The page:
UEFA president Michel Platini will miss the Euro 2016 finals draw in Paris on Saturday after failing in his bid to have his provisional 90-day ban from all football activity lifted.
The 60-year-old Frenchman had lodged an appeal with the Court of Arbitration for Sport (CAS) to lift the suspension but the court upheld the sanction imposed by FIFA’s ethics committee.
That same committee is to hear a disciplinary case against the Frenchman next week over a £1.3million payment he received in 2011 from FIFA, signed off by the world governing body’s president Sepp Blatter. Platini insists the 2million Swiss franc payment was owed from an oral agreement he made with Blatter when he started working as FIFA’s technical advisor in 1998.
The Euro 2016 draw is close to Platini’s heart, with the tournament being played in his home country, but Friday’s ruling by CAS means he will miss the biggest event in the build-up.
Next week’s FIFA ethics committee hearing could impose lifetime bans on both Platini and Blatter if corruption is proved, and shorter bans for lesser offences.
The timing of the 2011 payment has raised suspicions in that it was made only a few months before Blatter was standing again for the FIFA presidency. Both Blatter and Platini deny any wrongdoing.
Blatter announced in June that he would stand down as FIFA president when fresh elections are held, on February 26 next year, in the wake of corruption inquiries being instigated by both the US Department of Justice and the Swiss authorities into the organisation’s activities.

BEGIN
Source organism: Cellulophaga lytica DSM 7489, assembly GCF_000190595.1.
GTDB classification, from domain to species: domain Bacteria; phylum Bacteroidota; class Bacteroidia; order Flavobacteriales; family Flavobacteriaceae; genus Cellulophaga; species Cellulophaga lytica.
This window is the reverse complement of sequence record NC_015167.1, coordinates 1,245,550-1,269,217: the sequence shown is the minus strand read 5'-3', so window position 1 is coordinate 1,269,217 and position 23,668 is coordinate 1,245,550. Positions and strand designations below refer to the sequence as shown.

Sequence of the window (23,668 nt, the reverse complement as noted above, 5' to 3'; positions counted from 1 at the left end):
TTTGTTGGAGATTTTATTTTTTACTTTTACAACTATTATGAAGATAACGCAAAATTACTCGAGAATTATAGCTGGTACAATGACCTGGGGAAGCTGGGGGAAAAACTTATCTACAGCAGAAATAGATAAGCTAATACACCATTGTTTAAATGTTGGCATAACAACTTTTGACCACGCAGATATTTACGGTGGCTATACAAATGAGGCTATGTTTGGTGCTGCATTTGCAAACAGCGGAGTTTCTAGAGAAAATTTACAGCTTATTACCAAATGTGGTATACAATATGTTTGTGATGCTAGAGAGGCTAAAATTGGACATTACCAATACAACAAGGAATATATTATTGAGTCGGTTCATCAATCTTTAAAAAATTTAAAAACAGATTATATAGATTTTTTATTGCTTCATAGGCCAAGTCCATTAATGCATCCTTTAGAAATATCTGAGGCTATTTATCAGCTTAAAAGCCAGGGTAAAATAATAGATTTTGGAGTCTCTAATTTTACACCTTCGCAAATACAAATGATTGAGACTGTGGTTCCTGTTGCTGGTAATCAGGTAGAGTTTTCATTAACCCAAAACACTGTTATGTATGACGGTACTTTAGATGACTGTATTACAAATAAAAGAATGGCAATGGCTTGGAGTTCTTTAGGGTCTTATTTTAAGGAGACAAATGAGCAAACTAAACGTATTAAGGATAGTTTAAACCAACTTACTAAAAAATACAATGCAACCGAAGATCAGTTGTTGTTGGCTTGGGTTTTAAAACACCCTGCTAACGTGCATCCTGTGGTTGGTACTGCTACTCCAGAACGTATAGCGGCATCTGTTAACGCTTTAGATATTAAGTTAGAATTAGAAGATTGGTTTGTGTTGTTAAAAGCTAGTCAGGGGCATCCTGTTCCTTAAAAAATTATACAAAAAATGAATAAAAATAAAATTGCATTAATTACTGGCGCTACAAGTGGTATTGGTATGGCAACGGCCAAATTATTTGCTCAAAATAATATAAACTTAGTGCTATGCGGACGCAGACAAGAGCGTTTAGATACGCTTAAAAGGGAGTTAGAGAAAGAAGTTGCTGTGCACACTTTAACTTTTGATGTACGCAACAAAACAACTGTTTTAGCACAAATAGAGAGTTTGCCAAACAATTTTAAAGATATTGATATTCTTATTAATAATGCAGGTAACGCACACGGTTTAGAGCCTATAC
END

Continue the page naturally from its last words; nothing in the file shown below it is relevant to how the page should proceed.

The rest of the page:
Issa Hayatou is now the acting president of football’s world governing body because of the provisional suspension imposed on Blatter.
Platini had initially been favourite to succeed Blatter as president prior to his suspension, which has prevented him from taking part in any campaigning for the most powerful job in football.
A statement from CAS confirmed the provisional ban had been upheld, but ordered FIFA not to extend it.
“The CAS panel….determined that maintaining the provisional suspension for the remainder of the 90 days does not cause irreparable harm to Michel Platini at this point in time,” it read.
“Indeed, the CAS panel has noted that, at the hearing of December 8, 2015, FIFA’s representatives confirmed FIFA’s assurances expressed earlier that the FIFA ethics committee would render its final decision on the merits (of the case) on or before 5 January 2016, ie. before the provisional suspension comes to an end.
“The CAS panel also emphasised that, even if the ban were lifted at this time, such measure would not give any guarantee to Michel Platini that the FIFA ad hoc electoral committee would validate his candidature for the FIFA presidential election before January 5, 2016.
“However, the CAS panel considered that the situation would change if FIFA were to extend the provisional suspension for any period up to 45 days, on the basis of “exceptional circumstances”.
“The panel found that such an extension would constitute an undue and unjustified restriction of Michel Platini’s right of access to justice, cause irreparable harm to him and also tip the balance of interest test in his favour. As a consequence, the CAS panel ordered FIFA not to extend the current provisional suspension imposed on Michel Platini.”